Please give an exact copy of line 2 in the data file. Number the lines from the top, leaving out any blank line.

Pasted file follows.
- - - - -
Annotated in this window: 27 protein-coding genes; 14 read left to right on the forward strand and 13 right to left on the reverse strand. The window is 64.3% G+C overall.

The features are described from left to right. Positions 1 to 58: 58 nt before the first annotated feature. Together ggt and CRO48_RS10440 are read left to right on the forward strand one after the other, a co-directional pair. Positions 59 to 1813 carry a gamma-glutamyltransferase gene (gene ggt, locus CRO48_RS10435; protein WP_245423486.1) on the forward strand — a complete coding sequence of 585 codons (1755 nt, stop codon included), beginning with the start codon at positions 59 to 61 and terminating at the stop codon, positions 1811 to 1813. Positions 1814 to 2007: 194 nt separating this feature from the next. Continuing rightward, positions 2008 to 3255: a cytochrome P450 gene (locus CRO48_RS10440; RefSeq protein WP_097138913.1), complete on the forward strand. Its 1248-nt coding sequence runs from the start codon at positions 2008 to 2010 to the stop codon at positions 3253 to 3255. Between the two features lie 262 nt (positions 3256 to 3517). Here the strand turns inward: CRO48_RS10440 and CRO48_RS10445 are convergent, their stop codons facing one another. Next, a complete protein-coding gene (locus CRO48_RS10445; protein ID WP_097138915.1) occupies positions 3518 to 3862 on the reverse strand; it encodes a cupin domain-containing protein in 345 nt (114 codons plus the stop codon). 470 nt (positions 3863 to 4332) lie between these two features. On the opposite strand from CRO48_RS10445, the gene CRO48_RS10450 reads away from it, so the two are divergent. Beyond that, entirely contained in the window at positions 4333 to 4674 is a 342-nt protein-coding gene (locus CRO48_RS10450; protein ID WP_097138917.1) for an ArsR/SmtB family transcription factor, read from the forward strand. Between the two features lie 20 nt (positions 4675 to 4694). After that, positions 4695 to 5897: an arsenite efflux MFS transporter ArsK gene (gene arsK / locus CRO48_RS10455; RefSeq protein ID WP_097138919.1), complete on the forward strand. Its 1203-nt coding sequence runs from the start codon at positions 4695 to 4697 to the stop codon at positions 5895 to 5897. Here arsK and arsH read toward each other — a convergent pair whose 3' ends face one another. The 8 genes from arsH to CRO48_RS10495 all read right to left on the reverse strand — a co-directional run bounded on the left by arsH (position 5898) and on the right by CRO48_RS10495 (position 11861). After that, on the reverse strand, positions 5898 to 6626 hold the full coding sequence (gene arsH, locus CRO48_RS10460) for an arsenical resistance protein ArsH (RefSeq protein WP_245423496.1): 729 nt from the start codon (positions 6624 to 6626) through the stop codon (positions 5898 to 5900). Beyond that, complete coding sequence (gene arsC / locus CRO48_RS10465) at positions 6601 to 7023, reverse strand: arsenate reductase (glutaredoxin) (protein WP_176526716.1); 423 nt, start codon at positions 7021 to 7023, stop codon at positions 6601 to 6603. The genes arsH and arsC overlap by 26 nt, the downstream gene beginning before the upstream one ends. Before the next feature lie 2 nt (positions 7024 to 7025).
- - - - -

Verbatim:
The features are described from left to right. Positions 1 to 58: 58 nt before the first annotated feature. Together ggt and CRO48_RS10440 are read left to right on the forward strand one after the other, a co-directional pair. Positions 59 to 1813 carry a gamma-glutamyltransferase gene (gene ggt, locus CRO48_RS10435; protein WP_245423486.1) on the forward strand — a complete coding sequence of 585 codons (1755 nt, stop codon included), beginning with the start codon at positions 59 to 61 and terminating at the stop codon, positions 1811 to 1813. Positions 1814 to 2007: 194 nt separating this feature from the next. Continuing rightward, positions 2008 to 3255: a cytochrome P450 gene (locus CRO48_RS10440; RefSeq protein WP_097138913.1), complete on the forward strand. Its 1248-nt coding sequence runs from the start codon at positions 2008 to 2010 to the stop codon at positions 3253 to 3255. Between the two features lie 262 nt (positions 3256 to 3517). Here the strand turns inward: CRO48_RS10440 and CRO48_RS10445 are convergent, their stop codons facing one another. Next, a complete protein-coding gene (locus CRO48_RS10445; protein ID WP_097138915.1) occupies positions 3518 to 3862 on the reverse strand; it encodes a cupin domain-containing protein in 345 nt (114 codons plus the stop codon). 470 nt (positions 3863 to 4332) lie between these two features. On the opposite strand from CRO48_RS10445, the gene CRO48_RS10450 reads away from it, so the two are divergent. Beyond that, entirely contained in the window at positions 4333 to 4674 is a 342-nt protein-coding gene (locus CRO48_RS10450; protein ID WP_097138917.1) for an ArsR/SmtB family transcription factor, read from the forward strand. Between the two features lie 20 nt (positions 4675 to 4694). After that, positions 4695 to 5897: an arsenite efflux MFS transporter ArsK gene (gene arsK / locus CRO48_RS10455; RefSeq protein ID WP_097138919.1), complete on the forward strand. Its 1203-nt coding sequence runs from the start codon at positions 4695 to 4697 to the stop codon at positions 5895 to 5897. Here arsK and arsH read toward each other — a convergent pair whose 3' ends face one another. The 8 genes from arsH to CRO48_RS10495 all read right to left on the reverse strand — a co-directional run bounded on the left by arsH (position 5898) and on the right by CRO48_RS10495 (position 11861). After that, on the reverse strand, positions 5898 to 6626 hold the full coding sequence (gene arsH, locus CRO48_RS10460) for an arsenical resistance protein ArsH (RefSeq protein WP_245423496.1): 729 nt from the start codon (positions 6624 to 6626) through the stop codon (positions 5898 to 5900). Beyond that, complete coding sequence (gene arsC / locus CRO48_RS10465) at positions 6601 to 7023, reverse strand: arsenate reductase (glutaredoxin) (protein WP_176526716.1); 423 nt, start codon at positions 7021 to 7023, stop codon at positions 6601 to 6603. The genes arsH and arsC overlap by 26 nt, the downstream gene beginning before the upstream one ends. Before the next feature lie 2 nt (positions 7024 to 7025).